The Democratic Opportunity

The Democrats are historically weak. At a presidential level they’re reasonably secure, having won 6 of the 7 popular votes since 1992, but in Congress, the governorships, and the state legislative level, they’re very weak and it’s hard to overstate the devastation the party has had down ticket in the last 8 years. To make matters worse, the party has aggressively centralized as the DNC has rotted the last 8 years as Obama has neglected the institution that he ran against in 2008. They are not in a good spot.

This is good news for libertarians. In large swaths of the country the Democratic Party only meanders on by rejecting liberalism, which one could note by looking at the über-moderate governors of Colorado and Louisiana John Hickenlooper and John Bel Edwards or other odd men or such as West Virginia Senator Joe Manchin. In past years the Democrats have taken some particularly odd routes just to make up a legislative gap, such as running a paleoconservative against Lindsey Graham in 2006, running Reagan administration member Jim Webb in the 2006 Virginia Senate race, and opting not to run a candidate in 2014 in order to give independent Greg Orman a shot. Heck, sometimes the Democrats know their odds are so poor that they don’t even bother to run a candidate, as was the case in Indiana in 2006 when Libertarian Steve Osborn, due to being the only opposition, netted 12.6% against Senator Richard Luger. Whereas the Republicans operate on a more conservative to less conservative spectrum typically, the Democrats, more a pragmatic coalition of demographics and interest groups than a real ideological institution, have opted to bend their definition of “Democrat” considerably when need be.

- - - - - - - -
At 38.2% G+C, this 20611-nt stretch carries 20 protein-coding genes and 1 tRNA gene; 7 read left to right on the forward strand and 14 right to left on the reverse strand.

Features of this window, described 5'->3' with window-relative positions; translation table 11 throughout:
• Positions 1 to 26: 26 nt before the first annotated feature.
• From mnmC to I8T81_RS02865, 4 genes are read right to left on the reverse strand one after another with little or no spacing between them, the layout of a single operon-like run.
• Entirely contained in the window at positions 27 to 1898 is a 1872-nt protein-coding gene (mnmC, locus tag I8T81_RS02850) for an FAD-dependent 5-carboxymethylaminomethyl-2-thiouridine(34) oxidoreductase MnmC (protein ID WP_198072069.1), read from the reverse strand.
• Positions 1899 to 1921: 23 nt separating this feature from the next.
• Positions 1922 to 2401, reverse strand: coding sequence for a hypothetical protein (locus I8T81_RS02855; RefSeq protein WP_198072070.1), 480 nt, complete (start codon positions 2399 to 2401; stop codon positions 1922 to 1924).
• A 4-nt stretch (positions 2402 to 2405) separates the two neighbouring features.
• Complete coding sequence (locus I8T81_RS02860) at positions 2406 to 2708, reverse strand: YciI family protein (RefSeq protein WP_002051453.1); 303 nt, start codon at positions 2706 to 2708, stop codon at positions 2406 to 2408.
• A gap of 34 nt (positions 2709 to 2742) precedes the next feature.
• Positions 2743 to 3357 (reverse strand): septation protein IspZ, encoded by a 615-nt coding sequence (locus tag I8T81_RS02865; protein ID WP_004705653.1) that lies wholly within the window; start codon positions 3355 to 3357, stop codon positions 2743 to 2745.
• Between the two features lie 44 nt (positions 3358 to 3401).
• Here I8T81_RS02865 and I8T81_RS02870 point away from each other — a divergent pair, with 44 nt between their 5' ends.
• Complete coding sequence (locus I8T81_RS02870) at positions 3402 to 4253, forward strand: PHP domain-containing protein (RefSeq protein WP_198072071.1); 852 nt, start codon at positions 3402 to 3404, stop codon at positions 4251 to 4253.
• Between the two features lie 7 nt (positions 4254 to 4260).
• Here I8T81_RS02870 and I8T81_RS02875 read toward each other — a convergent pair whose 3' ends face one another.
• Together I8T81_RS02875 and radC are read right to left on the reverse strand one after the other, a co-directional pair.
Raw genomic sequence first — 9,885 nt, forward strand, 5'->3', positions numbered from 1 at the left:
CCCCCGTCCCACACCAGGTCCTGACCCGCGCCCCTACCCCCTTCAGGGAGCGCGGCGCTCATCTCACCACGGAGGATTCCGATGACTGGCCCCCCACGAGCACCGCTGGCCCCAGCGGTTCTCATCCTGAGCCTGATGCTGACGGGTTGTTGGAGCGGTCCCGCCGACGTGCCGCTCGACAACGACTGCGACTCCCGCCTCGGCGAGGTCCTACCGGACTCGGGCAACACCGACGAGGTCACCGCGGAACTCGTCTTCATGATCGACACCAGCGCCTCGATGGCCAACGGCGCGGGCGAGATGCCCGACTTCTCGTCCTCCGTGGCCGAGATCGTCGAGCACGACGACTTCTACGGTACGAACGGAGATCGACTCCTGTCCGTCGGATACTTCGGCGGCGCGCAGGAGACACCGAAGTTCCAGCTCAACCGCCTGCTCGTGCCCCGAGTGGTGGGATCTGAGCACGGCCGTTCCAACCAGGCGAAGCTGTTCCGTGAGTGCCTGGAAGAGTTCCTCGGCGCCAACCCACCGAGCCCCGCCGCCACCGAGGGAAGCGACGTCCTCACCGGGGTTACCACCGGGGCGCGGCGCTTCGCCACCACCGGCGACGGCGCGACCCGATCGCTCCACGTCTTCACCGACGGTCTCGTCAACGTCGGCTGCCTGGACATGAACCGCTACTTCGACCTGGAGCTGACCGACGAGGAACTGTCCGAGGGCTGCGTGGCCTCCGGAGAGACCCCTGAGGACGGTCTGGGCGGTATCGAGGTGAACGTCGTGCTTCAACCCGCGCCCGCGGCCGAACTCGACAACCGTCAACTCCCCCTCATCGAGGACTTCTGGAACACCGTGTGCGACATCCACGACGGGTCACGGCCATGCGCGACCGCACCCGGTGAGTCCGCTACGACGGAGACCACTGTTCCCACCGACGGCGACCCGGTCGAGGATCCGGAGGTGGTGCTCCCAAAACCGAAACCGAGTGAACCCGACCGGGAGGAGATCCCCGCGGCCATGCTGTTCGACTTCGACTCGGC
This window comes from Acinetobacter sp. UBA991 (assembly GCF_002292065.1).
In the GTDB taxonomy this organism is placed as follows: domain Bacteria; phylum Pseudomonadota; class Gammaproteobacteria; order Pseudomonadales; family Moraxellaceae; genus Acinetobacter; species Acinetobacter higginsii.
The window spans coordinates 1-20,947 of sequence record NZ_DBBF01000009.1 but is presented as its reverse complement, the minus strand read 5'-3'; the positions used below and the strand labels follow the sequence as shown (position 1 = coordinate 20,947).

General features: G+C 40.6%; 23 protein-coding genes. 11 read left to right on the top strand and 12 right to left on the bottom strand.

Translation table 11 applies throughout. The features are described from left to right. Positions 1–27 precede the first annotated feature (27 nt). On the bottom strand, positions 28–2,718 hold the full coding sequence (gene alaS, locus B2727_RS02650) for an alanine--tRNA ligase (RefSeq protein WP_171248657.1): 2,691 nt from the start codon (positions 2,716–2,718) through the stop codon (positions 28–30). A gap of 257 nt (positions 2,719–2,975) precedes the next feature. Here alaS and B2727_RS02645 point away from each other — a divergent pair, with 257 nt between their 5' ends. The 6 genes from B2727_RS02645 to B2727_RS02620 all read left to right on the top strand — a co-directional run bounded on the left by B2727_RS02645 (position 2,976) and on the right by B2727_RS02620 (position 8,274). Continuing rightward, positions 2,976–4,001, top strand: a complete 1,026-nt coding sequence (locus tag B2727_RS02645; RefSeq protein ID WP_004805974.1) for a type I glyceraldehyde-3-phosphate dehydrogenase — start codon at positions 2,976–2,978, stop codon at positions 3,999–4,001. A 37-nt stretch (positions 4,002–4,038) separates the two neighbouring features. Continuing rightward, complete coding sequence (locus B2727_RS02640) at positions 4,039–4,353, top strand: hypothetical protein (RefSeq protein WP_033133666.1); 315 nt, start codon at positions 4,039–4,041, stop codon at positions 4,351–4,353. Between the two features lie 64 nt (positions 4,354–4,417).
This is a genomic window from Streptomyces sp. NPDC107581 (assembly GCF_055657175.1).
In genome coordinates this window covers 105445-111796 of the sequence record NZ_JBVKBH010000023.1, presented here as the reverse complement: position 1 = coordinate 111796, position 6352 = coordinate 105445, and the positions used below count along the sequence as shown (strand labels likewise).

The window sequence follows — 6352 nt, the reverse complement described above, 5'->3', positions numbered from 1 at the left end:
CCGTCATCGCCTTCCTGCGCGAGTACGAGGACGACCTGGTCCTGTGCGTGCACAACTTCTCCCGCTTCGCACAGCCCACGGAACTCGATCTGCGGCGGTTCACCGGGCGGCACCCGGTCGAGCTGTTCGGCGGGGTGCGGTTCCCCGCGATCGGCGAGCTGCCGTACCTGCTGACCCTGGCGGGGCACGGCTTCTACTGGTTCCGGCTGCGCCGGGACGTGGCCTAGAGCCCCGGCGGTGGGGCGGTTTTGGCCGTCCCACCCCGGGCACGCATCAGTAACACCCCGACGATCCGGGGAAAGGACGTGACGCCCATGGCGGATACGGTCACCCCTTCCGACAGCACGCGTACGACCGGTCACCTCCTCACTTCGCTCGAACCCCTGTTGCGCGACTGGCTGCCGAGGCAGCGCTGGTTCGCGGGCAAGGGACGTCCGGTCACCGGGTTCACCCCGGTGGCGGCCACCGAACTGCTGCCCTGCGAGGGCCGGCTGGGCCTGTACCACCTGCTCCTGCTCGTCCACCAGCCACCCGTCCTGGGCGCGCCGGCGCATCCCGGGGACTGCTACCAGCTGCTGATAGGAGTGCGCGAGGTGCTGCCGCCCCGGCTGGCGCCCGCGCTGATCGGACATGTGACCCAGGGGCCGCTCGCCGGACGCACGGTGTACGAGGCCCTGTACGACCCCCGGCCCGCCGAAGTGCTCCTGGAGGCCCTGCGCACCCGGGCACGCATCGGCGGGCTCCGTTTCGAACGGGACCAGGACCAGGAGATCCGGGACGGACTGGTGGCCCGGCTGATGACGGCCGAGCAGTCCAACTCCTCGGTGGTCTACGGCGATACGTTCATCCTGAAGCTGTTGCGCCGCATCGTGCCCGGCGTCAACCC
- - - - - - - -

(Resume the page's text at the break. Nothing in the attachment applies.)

What is the relevance of all this? Libertarians who are supposed to be above partisanship face the issue of tying themselves to one of the two major parties. It’s a strategy that has worked well occasionally, but the tactic doesn’t work when said party is out of office or when the incumbent is disinterested in the ideas. Woodrow Wilson was a Progressive Democrat and Theodore Roosevelt was a Progressive Republican, and by transcending party lines the progressive movement made great gains. There is much fuss about Rand Paul, but where is the Democrat equivalent? The closest thing to a Libertarian Democrat in recent years was the aged Mike Gravel, a throwback to the heyday of the fusion between libertarians and the anti-war left.

Democrats need to run very different sorts of candidates (or let non-Democrats run in their stead) to win seats in very red areas, or at least deny them to Republicans. Libertarians need to be represented in both political parties, perhaps gain seats via their own party, and achieve a large bipartisan caucus. Put the two needs together and you have a strategy.

The Republicans have gerrymandered much of the country so as to be inaccessible to Democrats, but a Libertarian running in a district could perhaps breach the gap. In Alaska it was Lisa Murkowski, a Republican who offered to run as a Libertarian, who beat a Tea Party Republican on 2010 and did so again in 2016, both times uniting Democrats and Libertarians behind her mainstream Republican coalition. The decline of the blue dog faction has left the Democratic Party weak in large swaths of the country, and without a center-right faction, but a libertarian faction could promote healthy growth of the party in otherwise unreachable  parts of the country and bolster the New Democrat faction against the strengthening progressive wing.

A combination of Libertarians running as Democratic surrogates in some areas and outright running as Democratic candidates in others could result in big gains for the liberty movement, and is a tactic that ought to be considered.

* Jacob Linker is a Campus Coordinator with Students For Liberty and the State Chair of Young Americans for Liberty in his state.

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Jacob Linker

Jacob Linker is a Campus Coordinator with Students For Liberty and the State Chair of Young Americans for Liberty in his state.

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